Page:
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The root of Anne Novo 

Informed by her past, mindful of the future, the Toronto chef is making her mark on Halifax.

For Novo, food is a creative freedom of expression and form of storytelling. - RACHEL MCGRATH
  • For Novo, food is a creative freedom of expression and form of storytelling.
  • RACHEL MCGRATH

Elements on Hollis
1181 Hollis Street


F or Anne Novo, cooking isn't just providing sustenance. Cooking creates community, a menu can tell a story, a meal can provide comfort. She brings all of that, and more, to the table.

Despite growing up surrounded by food, becoming a chef wasn't on Novo's radar. She was studying to become a nurse when she followed her mom to Canada in 2009. She was 20 years old and it was cold in Toronto. Unsure of what to do, unhappy with nursing, she spent her time cooking.

"It gave me a kind of like a freedom of expression to be creative, but using food," Novo says.

When she told her family she wanted to cook, they were appalled. When they told her she was going to be poor as a chef, she replied: "Well at least I'll be happy."

Her first kitchen job was at a Famoso Neopolitan Pizzeria in Toronto. Then she decided to go to school for culinary management; she graduated from George Brown College in 2014. From there she's moved up, up and up.

Novo joined the elements on hollis kitchen, in The Westin hotel, last summer. After 10 years in Toronto working with some of the best chefs in the city, she moved to Halifax where she'd found a vibe she connected with.

Everyone seems to know each other, she says: "I feel like there's a sense of community which is kind of lacking in big cities—and they're very supportive of local businesses, too."

Novo's cooking style is completely dependent on where she is. She works with locally sourced ingredients, and makes a lot of creative decisions based on what's currently at its best. She uses fruit as an example—berries specifically. Eating a strawberry that's in-season versus one that's not isn't even comparable.

"Every ingredient depends on the season," says Novo, "and they taste way better if you pick them in the right time."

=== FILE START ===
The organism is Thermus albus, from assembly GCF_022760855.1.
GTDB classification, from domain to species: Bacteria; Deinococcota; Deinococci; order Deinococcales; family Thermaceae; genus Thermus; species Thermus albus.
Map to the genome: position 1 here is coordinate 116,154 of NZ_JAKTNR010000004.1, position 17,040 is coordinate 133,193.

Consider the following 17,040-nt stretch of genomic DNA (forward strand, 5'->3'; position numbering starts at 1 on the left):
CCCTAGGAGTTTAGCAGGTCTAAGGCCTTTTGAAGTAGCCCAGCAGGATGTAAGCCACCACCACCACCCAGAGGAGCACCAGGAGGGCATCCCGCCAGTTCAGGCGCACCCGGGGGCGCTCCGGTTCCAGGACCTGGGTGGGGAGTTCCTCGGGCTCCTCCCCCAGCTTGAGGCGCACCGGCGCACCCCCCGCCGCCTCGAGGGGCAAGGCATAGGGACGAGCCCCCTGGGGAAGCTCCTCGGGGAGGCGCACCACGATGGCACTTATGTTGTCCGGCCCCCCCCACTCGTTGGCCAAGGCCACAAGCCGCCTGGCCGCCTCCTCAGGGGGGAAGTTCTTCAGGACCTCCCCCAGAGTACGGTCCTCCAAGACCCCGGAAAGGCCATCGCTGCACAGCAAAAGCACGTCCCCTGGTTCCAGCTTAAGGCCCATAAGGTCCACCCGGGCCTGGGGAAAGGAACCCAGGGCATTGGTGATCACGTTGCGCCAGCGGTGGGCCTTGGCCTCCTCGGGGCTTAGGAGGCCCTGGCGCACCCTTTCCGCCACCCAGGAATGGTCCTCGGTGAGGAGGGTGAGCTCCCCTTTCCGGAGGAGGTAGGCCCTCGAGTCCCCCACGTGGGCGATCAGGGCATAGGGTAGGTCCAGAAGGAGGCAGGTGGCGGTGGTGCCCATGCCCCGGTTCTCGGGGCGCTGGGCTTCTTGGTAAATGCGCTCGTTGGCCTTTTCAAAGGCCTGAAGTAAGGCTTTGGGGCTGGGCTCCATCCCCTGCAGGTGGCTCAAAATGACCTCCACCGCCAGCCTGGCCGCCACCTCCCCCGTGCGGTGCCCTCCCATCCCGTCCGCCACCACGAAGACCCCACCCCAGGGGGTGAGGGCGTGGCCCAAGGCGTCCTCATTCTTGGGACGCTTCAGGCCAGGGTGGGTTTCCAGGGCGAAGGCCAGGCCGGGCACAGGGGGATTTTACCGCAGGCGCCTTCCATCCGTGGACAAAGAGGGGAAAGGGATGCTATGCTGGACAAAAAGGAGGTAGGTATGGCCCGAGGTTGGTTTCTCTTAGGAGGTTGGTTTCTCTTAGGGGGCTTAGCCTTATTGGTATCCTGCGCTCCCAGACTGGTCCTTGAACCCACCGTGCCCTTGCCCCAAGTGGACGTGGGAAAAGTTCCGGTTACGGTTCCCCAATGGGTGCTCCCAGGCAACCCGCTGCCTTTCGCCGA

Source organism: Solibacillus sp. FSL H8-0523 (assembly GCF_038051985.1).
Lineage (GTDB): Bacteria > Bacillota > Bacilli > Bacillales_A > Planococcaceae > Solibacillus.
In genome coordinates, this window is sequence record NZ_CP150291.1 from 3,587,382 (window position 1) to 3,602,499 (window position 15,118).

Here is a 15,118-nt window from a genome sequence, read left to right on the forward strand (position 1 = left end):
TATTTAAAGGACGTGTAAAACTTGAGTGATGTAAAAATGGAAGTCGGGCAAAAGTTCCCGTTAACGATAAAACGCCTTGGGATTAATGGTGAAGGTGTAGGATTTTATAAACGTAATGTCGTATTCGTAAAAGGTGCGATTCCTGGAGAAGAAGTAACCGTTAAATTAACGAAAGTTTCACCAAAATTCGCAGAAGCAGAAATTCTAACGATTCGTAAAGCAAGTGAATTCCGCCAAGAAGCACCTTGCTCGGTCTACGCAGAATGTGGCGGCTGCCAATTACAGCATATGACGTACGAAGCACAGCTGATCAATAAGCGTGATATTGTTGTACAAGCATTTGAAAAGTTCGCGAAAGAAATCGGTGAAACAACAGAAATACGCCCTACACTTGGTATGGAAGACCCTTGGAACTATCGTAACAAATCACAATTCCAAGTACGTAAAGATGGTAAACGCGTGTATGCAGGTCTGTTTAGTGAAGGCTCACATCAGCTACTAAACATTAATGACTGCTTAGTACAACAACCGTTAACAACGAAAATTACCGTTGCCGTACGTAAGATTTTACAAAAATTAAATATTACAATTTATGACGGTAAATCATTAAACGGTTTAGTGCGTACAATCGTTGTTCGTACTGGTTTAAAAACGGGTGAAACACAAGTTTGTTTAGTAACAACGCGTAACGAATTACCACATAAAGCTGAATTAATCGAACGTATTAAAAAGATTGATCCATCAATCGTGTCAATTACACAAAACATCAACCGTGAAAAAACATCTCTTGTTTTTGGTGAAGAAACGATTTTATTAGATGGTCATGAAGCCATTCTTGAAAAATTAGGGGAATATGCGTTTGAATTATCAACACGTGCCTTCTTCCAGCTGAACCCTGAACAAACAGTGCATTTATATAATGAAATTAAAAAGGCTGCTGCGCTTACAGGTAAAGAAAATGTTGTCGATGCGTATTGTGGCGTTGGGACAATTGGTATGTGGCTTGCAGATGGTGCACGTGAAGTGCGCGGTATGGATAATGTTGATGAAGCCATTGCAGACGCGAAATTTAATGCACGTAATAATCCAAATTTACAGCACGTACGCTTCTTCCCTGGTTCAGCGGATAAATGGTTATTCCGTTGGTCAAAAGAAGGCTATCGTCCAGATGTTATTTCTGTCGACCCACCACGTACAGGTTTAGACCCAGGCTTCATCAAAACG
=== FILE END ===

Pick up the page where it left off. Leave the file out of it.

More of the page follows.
When she creates a menu that's about her and not about the restaurant, she's telling a story. One dish might represent what she used to eat as a kid and the feelings of nostalgia it conjures up for her. "I want the people to experience something the same," she says. "At Famoso, there's a soup there that I really, really love. And I've been bringing it wherever I go because it just reminds me of my first odd job."

Novo also thinks about what she can do as a chef to minimize waste. She uses every part of the food she can ("like for example, a carrot; like I can use the tops to make chimichurri or salsa verde").

RACHEL MCGRATH
  • RACHEL MCGRATH

Growing up, she spent her summers helping out on her grandparents' rice farm in the southern Philippines and she's inspired by her grandfather and father's environmentalism.

"So, I've decided wherever I am, I have to utilize whatever's around me," she says, "because it's better for the soil and better for earth and it's better for people."

When she's cooking a meal, Novo's already thinking about the end result and how the dish will be plated. "People eat first with their eyes," she says. "So when they see it, it's really good. And then they smell, it smells really good. And then when they eat it, oh it tastes really good.

"So those three things, I always try to make sure that it's in the plate: The aesthetics, the smell and obviously the taste."

The passion Novo has for incorporating local food and challenging herself to cook no-waste comes from her own journey.

"My mentors always said, 'You have to cook what's based on your story and your history and roots.'"

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Vol 27, No 13
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